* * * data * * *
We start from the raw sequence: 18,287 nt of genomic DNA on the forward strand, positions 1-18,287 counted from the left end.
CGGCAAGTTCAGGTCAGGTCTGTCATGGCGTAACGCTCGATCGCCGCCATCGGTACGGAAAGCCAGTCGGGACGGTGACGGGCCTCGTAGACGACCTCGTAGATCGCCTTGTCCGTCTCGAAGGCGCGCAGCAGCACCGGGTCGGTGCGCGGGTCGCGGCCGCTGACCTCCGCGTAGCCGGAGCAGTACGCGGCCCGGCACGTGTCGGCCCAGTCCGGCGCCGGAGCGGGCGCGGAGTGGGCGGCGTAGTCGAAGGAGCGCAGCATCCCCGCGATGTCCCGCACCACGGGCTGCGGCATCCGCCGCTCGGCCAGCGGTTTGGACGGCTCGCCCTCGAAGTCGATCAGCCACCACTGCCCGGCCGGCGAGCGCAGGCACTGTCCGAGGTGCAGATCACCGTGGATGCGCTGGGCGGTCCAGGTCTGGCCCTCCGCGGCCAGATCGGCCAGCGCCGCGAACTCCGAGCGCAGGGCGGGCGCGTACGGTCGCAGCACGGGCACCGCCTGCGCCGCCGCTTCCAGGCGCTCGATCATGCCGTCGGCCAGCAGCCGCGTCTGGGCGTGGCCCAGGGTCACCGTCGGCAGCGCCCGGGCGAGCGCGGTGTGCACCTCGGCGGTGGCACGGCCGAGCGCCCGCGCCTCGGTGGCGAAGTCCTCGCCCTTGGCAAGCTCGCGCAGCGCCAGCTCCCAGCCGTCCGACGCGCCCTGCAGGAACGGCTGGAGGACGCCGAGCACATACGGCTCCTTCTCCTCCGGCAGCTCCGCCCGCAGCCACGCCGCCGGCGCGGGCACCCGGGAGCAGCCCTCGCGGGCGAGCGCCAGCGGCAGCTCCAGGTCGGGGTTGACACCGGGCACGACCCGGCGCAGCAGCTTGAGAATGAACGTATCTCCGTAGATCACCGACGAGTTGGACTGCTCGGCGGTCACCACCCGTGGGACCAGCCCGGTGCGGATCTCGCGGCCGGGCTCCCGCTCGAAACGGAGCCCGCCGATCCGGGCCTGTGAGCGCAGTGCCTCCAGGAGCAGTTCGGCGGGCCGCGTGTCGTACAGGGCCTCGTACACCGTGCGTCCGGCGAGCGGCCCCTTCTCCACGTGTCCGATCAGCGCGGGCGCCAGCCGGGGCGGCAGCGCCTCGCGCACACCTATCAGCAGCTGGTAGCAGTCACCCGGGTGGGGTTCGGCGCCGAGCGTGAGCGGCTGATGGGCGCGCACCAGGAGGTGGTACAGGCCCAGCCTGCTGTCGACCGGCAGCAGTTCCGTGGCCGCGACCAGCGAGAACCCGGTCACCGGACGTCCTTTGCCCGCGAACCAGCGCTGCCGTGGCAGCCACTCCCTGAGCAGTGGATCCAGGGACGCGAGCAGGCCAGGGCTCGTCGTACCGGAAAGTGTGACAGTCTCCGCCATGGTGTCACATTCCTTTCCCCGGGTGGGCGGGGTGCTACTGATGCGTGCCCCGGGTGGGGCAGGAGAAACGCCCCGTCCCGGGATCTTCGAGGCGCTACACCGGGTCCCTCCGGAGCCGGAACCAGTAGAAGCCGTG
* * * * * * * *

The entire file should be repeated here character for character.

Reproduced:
We start from the raw sequence: 18,287 nt of genomic DNA on the forward strand, positions 1-18,287 counted from the left end.
CGGCAAGTTCAGGTCAGGTCTGTCATGGCGTAACGCTCGATCGCCGCCATCGGTACGGAAAGCCAGTCGGGACGGTGACGGGCCTCGTAGACGACCTCGTAGATCGCCTTGTCCGTCTCGAAGGCGCGCAGCAGCACCGGGTCGGTGCGCGGGTCGCGGCCGCTGACCTCCGCGTAGCCGGAGCAGTACGCGGCCCGGCACGTGTCGGCCCAGTCCGGCGCCGGAGCGGGCGCGGAGTGGGCGGCGTAGTCGAAGGAGCGCAGCATCCCCGCGATGTCCCGCACCACGGGCTGCGGCATCCGCCGCTCGGCCAGCGGTTTGGACGGCTCGCCCTCGAAGTCGATCAGCCACCACTGCCCGGCCGGCGAGCGCAGGCACTGTCCGAGGTGCAGATCACCGTGGATGCGCTGGGCGGTCCAGGTCTGGCCCTCCGCGGCCAGATCGGCCAGCGCCGCGAACTCCGAGCGCAGGGCGGGCGCGTACGGTCGCAGCACGGGCACCGCCTGCGCCGCCGCTTCCAGGCGCTCGATCATGCCGTCGGCCAGCAGCCGCGTCTGGGCGTGGCCCAGGGTCACCGTCGGCAGCGCCCGGGCGAGCGCGGTGTGCACCTCGGCGGTGGCACGGCCGAGCGCCCGCGCCTCGGTGGCGAAGTCCTCGCCCTTGGCAAGCTCGCGCAGCGCCAGCTCCCAGCCGTCCGACGCGCCCTGCAGGAACGGCTGGAGGACGCCGAGCACATACGGCTCCTTCTCCTCCGGCAGCTCCGCCCGCAGCCACGCCGCCGGCGCGGGCACCCGGGAGCAGCCCTCGCGGGCGAGCGCCAGCGGCAGCTCCAGGTCGGGGTTGACACCGGGCACGACCCGGCGCAGCAGCTTGAGAATGAACGTATCTCCGTAGATCACCGACGAGTTGGACTGCTCGGCGGTCACCACCCGTGGGACCAGCCCGGTGCGGATCTCGCGGCCGGGCTCCCGCTCGAAACGGAGCCCGCCGATCCGGGCCTGTGAGCGCAGTGCCTCCAGGAGCAGTTCGGCGGGCCGCGTGTCGTACAGGGCCTCGTACACCGTGCGTCCGGCGAGCGGCCCCTTCTCCACGTGTCCGATCAGCGCGGGCGCCAGCCGGGGCGGCAGCGCCTCGCGCACACCTATCAGCAGCTGGTAGCAGTCACCCGGGTGGGGTTCGGCGCCGAGCGTGAGCGGCTGATGGGCGCGCACCAGGAGGTGGTACAGGCCCAGCCTGCTGTCGACCGGCAGCAGTTCCGTGGCCGCGACCAGCGAGAACCCGGTCACCGGACGTCCTTTGCCCGCGAACCAGCGCTGCCGTGGCAGCCACTCCCTGAGCAGTGGATCCAGGGACGCGAGCAGGCCAGGGCTCGTCGTACCGGAAAGTGTGACAGTCTCCGCCATGGTGTCACATTCCTTTCCCCGGGTGGGCGGGGTGCTACTGATGCGTGCCCCGGGTGGGGCAGGAGAAACGCCCCGTCCCGGGATCTTCGAGGCGCTACACCGGGTCCCTCCGGAGCCGGAACCAGTAGAAGCCGTG